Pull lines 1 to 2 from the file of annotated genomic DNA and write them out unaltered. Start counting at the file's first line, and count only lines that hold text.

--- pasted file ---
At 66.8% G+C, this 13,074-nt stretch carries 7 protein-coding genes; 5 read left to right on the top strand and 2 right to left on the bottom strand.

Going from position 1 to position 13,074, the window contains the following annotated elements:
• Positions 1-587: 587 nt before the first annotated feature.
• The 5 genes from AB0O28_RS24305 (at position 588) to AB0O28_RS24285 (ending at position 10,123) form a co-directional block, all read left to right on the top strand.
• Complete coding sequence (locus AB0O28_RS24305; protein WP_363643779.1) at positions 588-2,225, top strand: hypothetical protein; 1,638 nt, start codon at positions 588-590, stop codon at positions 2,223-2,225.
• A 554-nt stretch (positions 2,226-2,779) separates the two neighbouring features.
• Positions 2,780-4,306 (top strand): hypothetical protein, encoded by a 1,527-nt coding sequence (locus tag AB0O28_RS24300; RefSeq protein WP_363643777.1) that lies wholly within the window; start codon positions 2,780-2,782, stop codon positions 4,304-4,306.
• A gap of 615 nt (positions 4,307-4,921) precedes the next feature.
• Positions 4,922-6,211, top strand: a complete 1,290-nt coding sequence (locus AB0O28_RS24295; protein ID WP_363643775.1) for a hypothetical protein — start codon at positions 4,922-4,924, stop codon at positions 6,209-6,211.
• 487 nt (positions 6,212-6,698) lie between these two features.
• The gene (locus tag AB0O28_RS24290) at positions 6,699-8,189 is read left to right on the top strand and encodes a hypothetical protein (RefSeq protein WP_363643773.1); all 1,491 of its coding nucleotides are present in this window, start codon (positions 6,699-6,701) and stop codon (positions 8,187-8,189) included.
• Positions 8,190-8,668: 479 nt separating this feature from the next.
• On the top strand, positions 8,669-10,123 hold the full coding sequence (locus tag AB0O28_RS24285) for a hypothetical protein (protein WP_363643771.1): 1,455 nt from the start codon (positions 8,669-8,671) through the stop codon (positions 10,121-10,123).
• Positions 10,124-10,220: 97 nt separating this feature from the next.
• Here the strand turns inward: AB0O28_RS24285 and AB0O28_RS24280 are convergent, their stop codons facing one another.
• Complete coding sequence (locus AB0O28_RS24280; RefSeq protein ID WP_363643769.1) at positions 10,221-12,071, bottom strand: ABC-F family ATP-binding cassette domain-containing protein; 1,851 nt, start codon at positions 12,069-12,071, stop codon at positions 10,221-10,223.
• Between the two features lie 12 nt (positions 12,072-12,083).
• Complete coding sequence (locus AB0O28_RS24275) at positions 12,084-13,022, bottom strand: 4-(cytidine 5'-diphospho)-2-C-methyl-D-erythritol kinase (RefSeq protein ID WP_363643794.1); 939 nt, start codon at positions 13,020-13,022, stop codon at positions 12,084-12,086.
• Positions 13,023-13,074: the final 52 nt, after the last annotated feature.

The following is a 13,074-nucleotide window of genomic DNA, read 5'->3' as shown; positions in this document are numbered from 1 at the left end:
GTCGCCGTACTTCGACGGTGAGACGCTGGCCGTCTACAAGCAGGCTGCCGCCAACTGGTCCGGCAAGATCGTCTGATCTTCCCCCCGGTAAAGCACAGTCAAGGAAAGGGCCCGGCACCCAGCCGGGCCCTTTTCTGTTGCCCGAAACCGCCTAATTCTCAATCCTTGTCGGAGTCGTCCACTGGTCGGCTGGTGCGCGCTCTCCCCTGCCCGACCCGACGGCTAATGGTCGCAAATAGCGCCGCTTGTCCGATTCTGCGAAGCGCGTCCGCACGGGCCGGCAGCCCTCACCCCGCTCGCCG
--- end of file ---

At 66.8% G+C, this 13,074-nt stretch carries 7 protein-coding genes; 5 read left to right on the top strand and 2 right to left on the bottom strand.

Going from position 1 to position 13,074, the window contains the following annotated elements: